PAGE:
François Legault's Twitter disables comments on the National Day of Remembrance of the Quebec City mosque attack
In past years, the comments on remembrance posts has been so hate-filled, staffers had to delete for hours
Quebec Premier Francois Legault's social media accounts were forced to disable comments after he issued a statement on the sixth anniversary of the Quebec City mosque attack honouring the victims killed that day.
On Jan. 29, six years after the deadly attack, Legault tweeted an emotional post remembering the tragedy.
"Remember this tragedy. We pay tribute to the victims and their families. On behalf of the Government of Quebec, I salute the memory of Ibrahima Barry, Mamadou Tanou Barry, Khaled Belkacemi, Abdelkrim Hassane, Azzedine Soufiane, Aboubaker Thabti: we will never forget you," he wrote on Twitter.
Rappelons-nous cette tragédie. Rendons hommage aux victimes et à leurs familles. Au nom du gouvernement du Québec, je salue la mémoire d’Ibrahima Barry, Mamadou Tanou Barry, Khaled Belkacemi, Abdelkrim Hassane, Azzedine Soufiane, Aboubaker Thabti: nous ne vous oublierons jamais. pic.twitter.com/VMkB44xjdx
— François Legault (@francoislegault) January 29, 2023
The same post appeared on the Premier's Facebook page.
However, shortly after, people noticed that comments were disabled under both posts on Facebook and Twitter.
Les comptes Facebook et Twitter du premier ministre du Québec forcés de désactiver les commentaires sous la publication publiée à l’occasion du sixième anniversaire de l’attentat à la mosquée de Québec. 👇🏼 pic.twitter.com/tV3tgW1RUX
— Hadi Hassin (@hassinhadi) January 29, 2023
CBC Radio journalist Hadi Hassin pointed it out and many believe it's due to the racist comments made by many people online.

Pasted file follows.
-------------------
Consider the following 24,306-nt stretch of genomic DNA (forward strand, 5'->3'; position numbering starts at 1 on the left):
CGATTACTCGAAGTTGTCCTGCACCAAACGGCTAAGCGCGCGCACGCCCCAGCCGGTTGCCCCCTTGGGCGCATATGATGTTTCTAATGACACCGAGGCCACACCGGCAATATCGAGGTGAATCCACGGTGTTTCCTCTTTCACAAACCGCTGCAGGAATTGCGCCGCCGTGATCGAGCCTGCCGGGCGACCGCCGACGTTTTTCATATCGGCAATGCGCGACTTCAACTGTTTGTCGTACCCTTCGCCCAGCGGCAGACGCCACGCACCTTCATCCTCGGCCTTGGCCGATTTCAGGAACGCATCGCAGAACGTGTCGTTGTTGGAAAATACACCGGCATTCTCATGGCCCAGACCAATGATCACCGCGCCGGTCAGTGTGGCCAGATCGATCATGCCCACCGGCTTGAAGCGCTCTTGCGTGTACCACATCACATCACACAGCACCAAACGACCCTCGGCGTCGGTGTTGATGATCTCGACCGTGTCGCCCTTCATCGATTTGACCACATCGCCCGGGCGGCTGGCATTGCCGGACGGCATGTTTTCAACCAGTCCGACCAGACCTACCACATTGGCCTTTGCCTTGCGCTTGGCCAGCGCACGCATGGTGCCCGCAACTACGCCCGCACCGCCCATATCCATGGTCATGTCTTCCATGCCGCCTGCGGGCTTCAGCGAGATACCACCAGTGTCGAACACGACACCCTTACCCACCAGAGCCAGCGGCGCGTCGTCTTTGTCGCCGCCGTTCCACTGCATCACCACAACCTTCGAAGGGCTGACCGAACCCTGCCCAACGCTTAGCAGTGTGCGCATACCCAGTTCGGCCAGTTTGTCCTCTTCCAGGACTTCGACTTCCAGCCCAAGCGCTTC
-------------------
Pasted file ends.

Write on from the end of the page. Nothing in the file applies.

According to writer and activist Nora Loreto, "the comments were so overwhelming, so horrifying that staffers had to non-stop delete for hours into the morning."
Comments at Legault's facebook and twitter pages were disactivated in anticipation of the 6th anniversary vigil of the shooting attack in Sainte-Foy.
In past years, the comments were so overwhelming, so horrifying that staffers had to non-stop delete for hours into the morning. https://t.co/5V7XqW6xPx
— Nora Loreto (@NoLore) January 30, 2023
Six years after the deadly attack, Canadians gathered together in an emotional ceremony to mark the anniversary of the shooting—held inside the prayer room of the mosque where many victims were killed.
PM Trudeau and several minister of the cabinet attended as well.
The Twitter responses come just days after the government appointed human rights activist and journalist Amira Elghawabhy as Canada's first federal representative to fight Islamophobia.
On Jan. 29 2017, six people—Mamadou Tanou Barry, Ibrahima Barry, Khaled Belkacemi, Abdelkrim Hassane, Azzeddine Soufiane and Aboubaker Thabti—were killed shortly after evening prayers when a gunman opened fire just before 8 p.m. in the Islamic Cultural Centre in the Sainte-Foy neighbourhood in Quebec. Five other worshippers were seriously injured.
The attack points to the importance of reflecting on Islamophobia, as hate and extremism has continually risen in Canada in the recent years.